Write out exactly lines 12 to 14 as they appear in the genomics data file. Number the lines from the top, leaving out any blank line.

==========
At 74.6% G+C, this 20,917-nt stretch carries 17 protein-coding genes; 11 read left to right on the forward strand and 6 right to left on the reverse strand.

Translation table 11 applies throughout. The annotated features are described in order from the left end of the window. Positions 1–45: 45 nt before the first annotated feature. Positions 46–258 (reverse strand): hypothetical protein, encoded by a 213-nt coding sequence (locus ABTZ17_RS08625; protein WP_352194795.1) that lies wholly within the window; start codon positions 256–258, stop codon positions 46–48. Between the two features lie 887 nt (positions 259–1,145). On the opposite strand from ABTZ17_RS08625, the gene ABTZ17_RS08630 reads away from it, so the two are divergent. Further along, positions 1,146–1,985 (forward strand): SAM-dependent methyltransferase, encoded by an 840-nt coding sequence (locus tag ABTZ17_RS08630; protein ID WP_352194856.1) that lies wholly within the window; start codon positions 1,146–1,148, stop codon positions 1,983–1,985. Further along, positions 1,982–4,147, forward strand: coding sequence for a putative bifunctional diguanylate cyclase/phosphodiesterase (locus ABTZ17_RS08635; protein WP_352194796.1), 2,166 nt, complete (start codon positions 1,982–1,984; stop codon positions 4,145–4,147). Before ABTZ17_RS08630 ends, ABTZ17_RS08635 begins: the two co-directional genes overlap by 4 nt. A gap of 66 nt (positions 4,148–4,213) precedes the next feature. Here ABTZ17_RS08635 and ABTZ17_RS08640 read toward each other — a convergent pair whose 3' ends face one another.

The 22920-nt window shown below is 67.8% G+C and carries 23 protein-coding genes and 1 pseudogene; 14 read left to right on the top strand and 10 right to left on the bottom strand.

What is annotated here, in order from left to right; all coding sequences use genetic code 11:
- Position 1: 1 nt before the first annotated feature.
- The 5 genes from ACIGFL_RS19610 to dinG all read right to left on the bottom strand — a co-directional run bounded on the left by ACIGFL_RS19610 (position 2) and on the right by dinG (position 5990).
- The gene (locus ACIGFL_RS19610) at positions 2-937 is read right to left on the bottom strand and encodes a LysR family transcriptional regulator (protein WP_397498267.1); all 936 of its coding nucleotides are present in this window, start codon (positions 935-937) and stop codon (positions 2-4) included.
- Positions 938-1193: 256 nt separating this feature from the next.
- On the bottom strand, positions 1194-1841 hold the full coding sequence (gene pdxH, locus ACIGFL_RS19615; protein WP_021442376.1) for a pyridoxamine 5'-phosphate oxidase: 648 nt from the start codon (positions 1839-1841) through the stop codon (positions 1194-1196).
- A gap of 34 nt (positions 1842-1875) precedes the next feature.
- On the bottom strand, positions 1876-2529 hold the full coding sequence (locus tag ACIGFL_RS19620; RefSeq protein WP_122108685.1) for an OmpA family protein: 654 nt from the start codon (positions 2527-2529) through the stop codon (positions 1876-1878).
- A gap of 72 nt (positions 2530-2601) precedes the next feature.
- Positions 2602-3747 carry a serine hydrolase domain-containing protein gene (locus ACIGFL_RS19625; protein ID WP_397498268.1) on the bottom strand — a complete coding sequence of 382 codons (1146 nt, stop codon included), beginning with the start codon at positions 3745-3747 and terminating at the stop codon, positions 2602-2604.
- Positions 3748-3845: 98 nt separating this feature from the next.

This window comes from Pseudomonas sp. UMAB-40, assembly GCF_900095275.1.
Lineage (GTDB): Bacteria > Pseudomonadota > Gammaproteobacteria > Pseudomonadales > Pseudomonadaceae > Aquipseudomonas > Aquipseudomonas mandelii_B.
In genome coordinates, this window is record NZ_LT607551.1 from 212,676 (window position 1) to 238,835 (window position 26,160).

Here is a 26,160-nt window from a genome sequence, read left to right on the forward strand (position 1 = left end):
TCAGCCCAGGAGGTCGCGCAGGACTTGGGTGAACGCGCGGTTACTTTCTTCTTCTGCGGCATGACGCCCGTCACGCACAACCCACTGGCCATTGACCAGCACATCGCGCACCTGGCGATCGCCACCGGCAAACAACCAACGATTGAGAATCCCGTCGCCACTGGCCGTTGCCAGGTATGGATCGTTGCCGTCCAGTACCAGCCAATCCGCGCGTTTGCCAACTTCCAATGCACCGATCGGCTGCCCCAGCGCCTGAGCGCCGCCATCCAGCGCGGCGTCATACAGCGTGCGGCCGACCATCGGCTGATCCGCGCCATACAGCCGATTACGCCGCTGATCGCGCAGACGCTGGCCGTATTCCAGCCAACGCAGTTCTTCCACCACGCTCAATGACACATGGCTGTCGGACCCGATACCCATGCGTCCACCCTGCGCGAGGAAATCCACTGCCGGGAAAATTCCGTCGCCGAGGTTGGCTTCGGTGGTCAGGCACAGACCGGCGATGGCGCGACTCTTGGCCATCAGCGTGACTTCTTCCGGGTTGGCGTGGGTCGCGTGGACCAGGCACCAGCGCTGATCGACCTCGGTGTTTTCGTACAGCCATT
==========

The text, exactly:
- A gap of 72 nt (positions 2530-2601) precedes the next feature.
- Positions 2602-3747 carry a serine hydrolase domain-containing protein gene (locus ACIGFL_RS19625; protein ID WP_397498268.1) on the bottom strand — a complete coding sequence of 382 codons (1146 nt, stop codon included), beginning with the start codon at positions 3745-3747 and terminating at the stop codon, positions 2602-2604.
- Positions 3748-3845: 98 nt separating this feature from the next.